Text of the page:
4e could have gone with a magic-less system, but most would claim that isn’t D&D.

    • I do like that 4e was able to design a stable, predicatable system. I remember some of the design related podcasts from Wizards that discussed this issue, and they mentioned that magic items are a way to personalize your character that players tend to enjoy. I can appreciate that.

  5. One idea I’ve thought of doing is simply limiting players to a single magic item, but then awarding higher XP for encounters and challenges.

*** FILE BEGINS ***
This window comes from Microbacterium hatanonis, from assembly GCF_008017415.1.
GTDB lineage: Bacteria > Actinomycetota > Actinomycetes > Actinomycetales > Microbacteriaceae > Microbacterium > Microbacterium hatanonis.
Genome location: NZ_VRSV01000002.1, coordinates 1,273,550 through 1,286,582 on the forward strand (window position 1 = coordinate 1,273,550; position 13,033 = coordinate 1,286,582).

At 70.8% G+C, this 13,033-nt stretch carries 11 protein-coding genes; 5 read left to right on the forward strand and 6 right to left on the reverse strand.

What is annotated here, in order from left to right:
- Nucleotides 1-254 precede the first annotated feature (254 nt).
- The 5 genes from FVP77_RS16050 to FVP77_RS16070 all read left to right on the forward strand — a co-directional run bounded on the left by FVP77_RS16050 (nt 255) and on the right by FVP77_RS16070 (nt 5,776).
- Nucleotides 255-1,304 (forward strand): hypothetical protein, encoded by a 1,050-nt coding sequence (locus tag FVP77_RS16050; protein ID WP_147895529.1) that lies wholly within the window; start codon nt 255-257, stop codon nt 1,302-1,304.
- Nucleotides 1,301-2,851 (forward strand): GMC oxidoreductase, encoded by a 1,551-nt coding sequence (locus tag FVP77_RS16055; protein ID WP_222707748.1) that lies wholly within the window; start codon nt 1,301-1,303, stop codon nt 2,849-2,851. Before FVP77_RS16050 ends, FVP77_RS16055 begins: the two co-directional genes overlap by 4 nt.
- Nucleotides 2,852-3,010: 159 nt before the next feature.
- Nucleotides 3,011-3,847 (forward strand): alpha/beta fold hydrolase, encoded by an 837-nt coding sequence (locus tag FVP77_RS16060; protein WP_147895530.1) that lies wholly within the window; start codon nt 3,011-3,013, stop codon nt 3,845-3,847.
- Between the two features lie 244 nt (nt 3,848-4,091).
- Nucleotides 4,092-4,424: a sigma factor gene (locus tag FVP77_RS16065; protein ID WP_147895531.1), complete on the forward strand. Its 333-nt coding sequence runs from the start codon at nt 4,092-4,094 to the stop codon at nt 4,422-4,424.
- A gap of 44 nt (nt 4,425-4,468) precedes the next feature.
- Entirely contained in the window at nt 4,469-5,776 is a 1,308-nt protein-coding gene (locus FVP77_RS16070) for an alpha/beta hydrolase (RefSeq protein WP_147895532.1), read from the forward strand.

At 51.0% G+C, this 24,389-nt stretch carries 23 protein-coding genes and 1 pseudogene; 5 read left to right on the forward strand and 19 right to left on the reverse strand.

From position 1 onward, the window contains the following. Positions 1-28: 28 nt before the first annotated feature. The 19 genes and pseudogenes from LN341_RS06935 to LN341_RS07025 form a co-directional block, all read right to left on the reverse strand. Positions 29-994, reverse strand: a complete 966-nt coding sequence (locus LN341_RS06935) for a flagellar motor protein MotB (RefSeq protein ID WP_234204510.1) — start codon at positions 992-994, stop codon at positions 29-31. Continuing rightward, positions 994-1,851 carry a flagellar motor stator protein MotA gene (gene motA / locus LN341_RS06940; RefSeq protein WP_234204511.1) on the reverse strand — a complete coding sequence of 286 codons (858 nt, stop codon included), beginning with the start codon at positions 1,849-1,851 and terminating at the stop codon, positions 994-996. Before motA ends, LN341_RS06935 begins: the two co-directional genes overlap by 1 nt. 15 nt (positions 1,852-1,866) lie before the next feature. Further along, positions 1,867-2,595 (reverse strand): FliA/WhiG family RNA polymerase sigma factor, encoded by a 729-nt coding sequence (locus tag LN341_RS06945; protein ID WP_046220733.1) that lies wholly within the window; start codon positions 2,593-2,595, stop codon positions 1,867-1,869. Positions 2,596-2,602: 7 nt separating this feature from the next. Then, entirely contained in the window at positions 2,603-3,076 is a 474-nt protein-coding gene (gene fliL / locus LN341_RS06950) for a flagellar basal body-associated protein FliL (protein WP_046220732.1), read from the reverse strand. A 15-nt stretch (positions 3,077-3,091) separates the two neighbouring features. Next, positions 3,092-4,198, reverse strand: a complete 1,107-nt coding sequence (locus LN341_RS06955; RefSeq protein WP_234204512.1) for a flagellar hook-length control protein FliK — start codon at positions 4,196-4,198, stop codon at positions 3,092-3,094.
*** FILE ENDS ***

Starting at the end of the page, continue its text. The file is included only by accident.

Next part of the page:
Conversely, I’m about to write up a Classic Fantasy setting, one where magic is powerful, but rare. I can’t wait to get started.

    -Tourq

  6. Jason

    YES! Exactly. You can swing a wineskin without hitting a half dozen magic items in your average DnD game. It saps all the wonder and mystery out of the magic- well, at least it does for me.